People Before Petals

I’ll be writing about troubles in Kenya more fully in the future. But this press release from Food and Water Watch caught my eye. It shows how profoundly callous agribusiness can be in the run up to Valentine’s day.

Washington DC – Public interest organizations in Canada, Europe, Kenya, and the United States today called on the international community to help the people suffering from violence in the Lake Naivasha region of Kenya, not the global industrial flower farms that exploit the lake and its people. The groups released a new report highlighting the destructive practices of the flower farms that dominate the region.

“The farms surround Lake Naivasha. They deplete its waters and poison them with pesticides,” said Maude Barlow, national chairperson of the Council of Canadians. “They are sowing the seeds of economic and environmental devastation that, unless stopped, inevitably will yield a harvest of poverty, water deprivation, and violence.”

The report, Lake Naivasha: Withering Under the Assault of International Flower Vendors, was originally scheduled for release on Valentine’s Day but moved up due to the situation in Kenya and outrageous news coverage sympathetic to the flower industry. Food & Water Watch Executive Director Wenonah Hauter pointed to headlines such as, “Kenya violence upsets flower production ahead of Valentine’s Day” in the International Herald Tribune and “Kenya’s blooming industry is facing hard times” in the UK Telegraph, as examples. Hundreds of people have been killed and thousands displaced due to violence that intensified last weekend.

“The situation in Naivasha is a human tragedy, not an investment loss. Our sympathy and aid should go to the people in the region, not the international corporate owners of these flower farms that exploit the
workers, the lake, and the environment,” Hauter said.

Public access to the freshwater Lake Naivasha is limited because the flower farms own much of the land around the lake, leaving poor residents to find water from communal taps and waiting in long lines to do so. They’ve created an unsustainable increase in the labor population, depleted the lake’s waters, and pumped the local environment full of toxic pesticides and fertilizers.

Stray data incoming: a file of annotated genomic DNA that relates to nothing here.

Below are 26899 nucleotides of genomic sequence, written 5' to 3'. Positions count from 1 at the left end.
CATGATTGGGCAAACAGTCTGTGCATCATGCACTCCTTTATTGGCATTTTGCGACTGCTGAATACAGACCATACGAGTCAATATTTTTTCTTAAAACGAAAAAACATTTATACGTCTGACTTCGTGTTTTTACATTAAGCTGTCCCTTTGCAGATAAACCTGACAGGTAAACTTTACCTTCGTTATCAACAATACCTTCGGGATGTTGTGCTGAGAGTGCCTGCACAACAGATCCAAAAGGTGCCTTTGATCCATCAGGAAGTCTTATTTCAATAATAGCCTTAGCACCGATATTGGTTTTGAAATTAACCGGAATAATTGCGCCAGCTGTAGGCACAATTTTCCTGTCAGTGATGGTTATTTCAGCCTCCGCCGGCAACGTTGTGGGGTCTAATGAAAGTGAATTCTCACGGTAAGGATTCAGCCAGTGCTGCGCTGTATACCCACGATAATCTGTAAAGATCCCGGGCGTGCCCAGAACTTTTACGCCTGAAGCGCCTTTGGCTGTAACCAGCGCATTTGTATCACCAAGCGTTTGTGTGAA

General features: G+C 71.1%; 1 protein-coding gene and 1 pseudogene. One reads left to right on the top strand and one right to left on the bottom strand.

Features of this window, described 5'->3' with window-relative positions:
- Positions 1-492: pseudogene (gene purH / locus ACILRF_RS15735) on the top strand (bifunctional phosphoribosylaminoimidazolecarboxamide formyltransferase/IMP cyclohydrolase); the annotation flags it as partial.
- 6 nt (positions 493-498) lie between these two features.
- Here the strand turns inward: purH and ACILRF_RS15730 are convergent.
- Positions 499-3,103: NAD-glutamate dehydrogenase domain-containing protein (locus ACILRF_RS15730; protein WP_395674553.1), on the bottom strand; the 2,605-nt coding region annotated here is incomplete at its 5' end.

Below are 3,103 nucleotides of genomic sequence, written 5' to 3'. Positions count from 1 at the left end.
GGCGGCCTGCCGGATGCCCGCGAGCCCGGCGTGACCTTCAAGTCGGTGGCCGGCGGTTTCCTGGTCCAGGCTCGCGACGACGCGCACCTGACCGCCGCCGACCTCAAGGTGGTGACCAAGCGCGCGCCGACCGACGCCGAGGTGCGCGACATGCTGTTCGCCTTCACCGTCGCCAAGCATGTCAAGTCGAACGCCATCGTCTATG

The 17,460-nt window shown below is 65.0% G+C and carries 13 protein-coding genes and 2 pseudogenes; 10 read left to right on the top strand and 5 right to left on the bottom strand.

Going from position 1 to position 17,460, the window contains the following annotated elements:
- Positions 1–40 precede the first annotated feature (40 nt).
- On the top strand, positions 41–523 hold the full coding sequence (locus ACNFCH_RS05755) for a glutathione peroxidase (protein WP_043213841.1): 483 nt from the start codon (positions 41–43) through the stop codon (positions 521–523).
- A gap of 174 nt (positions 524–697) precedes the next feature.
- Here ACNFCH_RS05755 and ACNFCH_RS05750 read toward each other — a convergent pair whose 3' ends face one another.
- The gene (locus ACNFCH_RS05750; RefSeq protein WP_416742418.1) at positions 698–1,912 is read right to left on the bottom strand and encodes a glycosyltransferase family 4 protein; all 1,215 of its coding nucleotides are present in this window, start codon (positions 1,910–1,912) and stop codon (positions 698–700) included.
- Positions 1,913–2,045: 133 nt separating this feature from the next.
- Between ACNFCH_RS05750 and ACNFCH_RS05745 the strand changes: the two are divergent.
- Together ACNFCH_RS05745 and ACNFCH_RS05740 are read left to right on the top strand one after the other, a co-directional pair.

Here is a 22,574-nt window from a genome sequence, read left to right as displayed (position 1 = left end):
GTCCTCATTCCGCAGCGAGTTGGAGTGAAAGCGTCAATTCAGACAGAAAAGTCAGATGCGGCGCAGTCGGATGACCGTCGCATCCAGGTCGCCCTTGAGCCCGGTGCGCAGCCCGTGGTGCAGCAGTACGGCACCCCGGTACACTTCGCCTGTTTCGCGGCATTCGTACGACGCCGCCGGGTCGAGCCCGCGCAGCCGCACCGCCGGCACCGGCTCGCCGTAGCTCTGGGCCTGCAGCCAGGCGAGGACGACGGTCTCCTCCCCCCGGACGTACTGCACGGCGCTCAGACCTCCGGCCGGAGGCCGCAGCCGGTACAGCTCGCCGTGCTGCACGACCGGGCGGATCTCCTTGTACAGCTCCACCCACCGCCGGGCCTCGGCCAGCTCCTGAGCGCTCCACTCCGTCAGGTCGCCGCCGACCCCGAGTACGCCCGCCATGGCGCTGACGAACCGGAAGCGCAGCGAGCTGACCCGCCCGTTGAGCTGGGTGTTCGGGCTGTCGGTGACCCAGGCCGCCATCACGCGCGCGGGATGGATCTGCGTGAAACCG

“Factory flower farms have wreaked havoc on Kenya’s rivers and on Lake Naivasha, all to extract floricultural and horticultural commodities for export to wealthy destinations in Europe and elsewhere,” said Olivier Hoedeman of Corporate Europe Observatory. “Europeans don’t want to say ‘I love you’ with flowers that cause that kind of harm.”

“These flower farms are harming people and animals alike,” explained Josphat Ngonyo, director of the Africa Network for Animal Welfare.

“Numerous bird and fish species are disappearing from the area and that’s a problem for the environment and the people who depend on the lake.” Plant life has vanished, and the local hippopotamus population has decreased from 1,500 in 2004 to 1,100 in 2006.

Barlow and Hauter witnessed the destruction first-hand when they visited a local flower farm with a documentary film-maker during the World Social Forum in 2007. Quoted in the report, Barlow recalled seeing “pipes pumping water from the lake to the flower greenhouses and a ditch where waste water drained back into the lake…If action isn’t taken immediately, the lake will not only be polluted, it will be drained.”

Chemicals used in the flower facilities are sickening workers. Wenonah Hauter observed some workers in protective gear spraying flowers, while others had no protective clothing. One worker experienced skin rashes
two to three times a month.

The report on Lake Naivasha was prepared by Food & Water Watch and the Council of Canadians to launch a campaign to protect the lake and the local communities that surround it. The campaign will urge the Kenyan government to promote small-scale agriculture and eco-tourism and encourage consumers in Canada, Europe, and the United States to purchase local, ecologically sustainable flowers. The report is posted here.